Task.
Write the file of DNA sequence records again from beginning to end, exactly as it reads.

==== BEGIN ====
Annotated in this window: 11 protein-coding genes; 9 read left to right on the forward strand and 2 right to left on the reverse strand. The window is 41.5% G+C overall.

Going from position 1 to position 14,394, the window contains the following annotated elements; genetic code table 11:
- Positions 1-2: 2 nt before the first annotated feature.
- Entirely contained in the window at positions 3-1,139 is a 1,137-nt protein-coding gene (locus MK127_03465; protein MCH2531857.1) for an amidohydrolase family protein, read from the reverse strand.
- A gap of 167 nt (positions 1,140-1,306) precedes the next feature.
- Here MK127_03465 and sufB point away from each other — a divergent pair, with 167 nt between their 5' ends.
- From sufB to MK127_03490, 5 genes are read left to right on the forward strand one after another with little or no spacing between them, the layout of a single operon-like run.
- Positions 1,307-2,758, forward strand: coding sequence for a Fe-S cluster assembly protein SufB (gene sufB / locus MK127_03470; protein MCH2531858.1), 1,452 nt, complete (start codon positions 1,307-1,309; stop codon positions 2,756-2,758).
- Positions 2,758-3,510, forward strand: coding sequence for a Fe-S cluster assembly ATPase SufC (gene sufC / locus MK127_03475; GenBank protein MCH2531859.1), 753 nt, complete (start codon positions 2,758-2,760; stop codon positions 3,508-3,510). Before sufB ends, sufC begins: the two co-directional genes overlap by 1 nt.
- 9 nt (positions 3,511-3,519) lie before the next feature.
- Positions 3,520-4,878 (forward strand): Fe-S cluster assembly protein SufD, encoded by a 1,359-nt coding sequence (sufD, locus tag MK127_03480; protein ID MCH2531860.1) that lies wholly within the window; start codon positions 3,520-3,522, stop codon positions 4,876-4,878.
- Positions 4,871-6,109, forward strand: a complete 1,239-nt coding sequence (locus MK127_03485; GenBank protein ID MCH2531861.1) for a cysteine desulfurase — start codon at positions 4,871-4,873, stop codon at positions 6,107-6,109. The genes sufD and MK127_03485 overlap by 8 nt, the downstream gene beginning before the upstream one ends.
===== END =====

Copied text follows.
Annotated in this window: 11 protein-coding genes; 9 read left to right on the forward strand and 2 right to left on the reverse strand. The window is 41.5% G+C overall.

Going from position 1 to position 14,394, the window contains the following annotated elements; genetic code table 11:
- Positions 1-2: 2 nt before the first annotated feature.
- Entirely contained in the window at positions 3-1,139 is a 1,137-nt protein-coding gene (locus MK127_03465; protein MCH2531857.1) for an amidohydrolase family protein, read from the reverse strand.
- A gap of 167 nt (positions 1,140-1,306) precedes the next feature.
- Here MK127_03465 and sufB point away from each other — a divergent pair, with 167 nt between their 5' ends.
- From sufB to MK127_03490, 5 genes are read left to right on the forward strand one after another with little or no spacing between them, the layout of a single operon-like run.
- Positions 1,307-2,758, forward strand: coding sequence for a Fe-S cluster assembly protein SufB (gene sufB / locus MK127_03470; protein MCH2531858.1), 1,452 nt, complete (start codon positions 1,307-1,309; stop codon positions 2,756-2,758).
- Positions 2,758-3,510, forward strand: coding sequence for a Fe-S cluster assembly ATPase SufC (gene sufC / locus MK127_03475; GenBank protein MCH2531859.1), 753 nt, complete (start codon positions 2,758-2,760; stop codon positions 3,508-3,510). Before sufB ends, sufC begins: the two co-directional genes overlap by 1 nt.
- 9 nt (positions 3,511-3,519) lie before the next feature.
- Positions 3,520-4,878 (forward strand): Fe-S cluster assembly protein SufD, encoded by a 1,359-nt coding sequence (sufD, locus tag MK127_03480; protein ID MCH2531860.1) that lies wholly within the window; start codon positions 3,520-3,522, stop codon positions 4,876-4,878.
- Positions 4,871-6,109, forward strand: a complete 1,239-nt coding sequence (locus MK127_03485; GenBank protein ID MCH2531861.1) for a cysteine desulfurase — start codon at positions 4,871-4,873, stop codon at positions 6,107-6,109. The genes sufD and MK127_03485 overlap by 8 nt, the downstream gene beginning before the upstream one ends.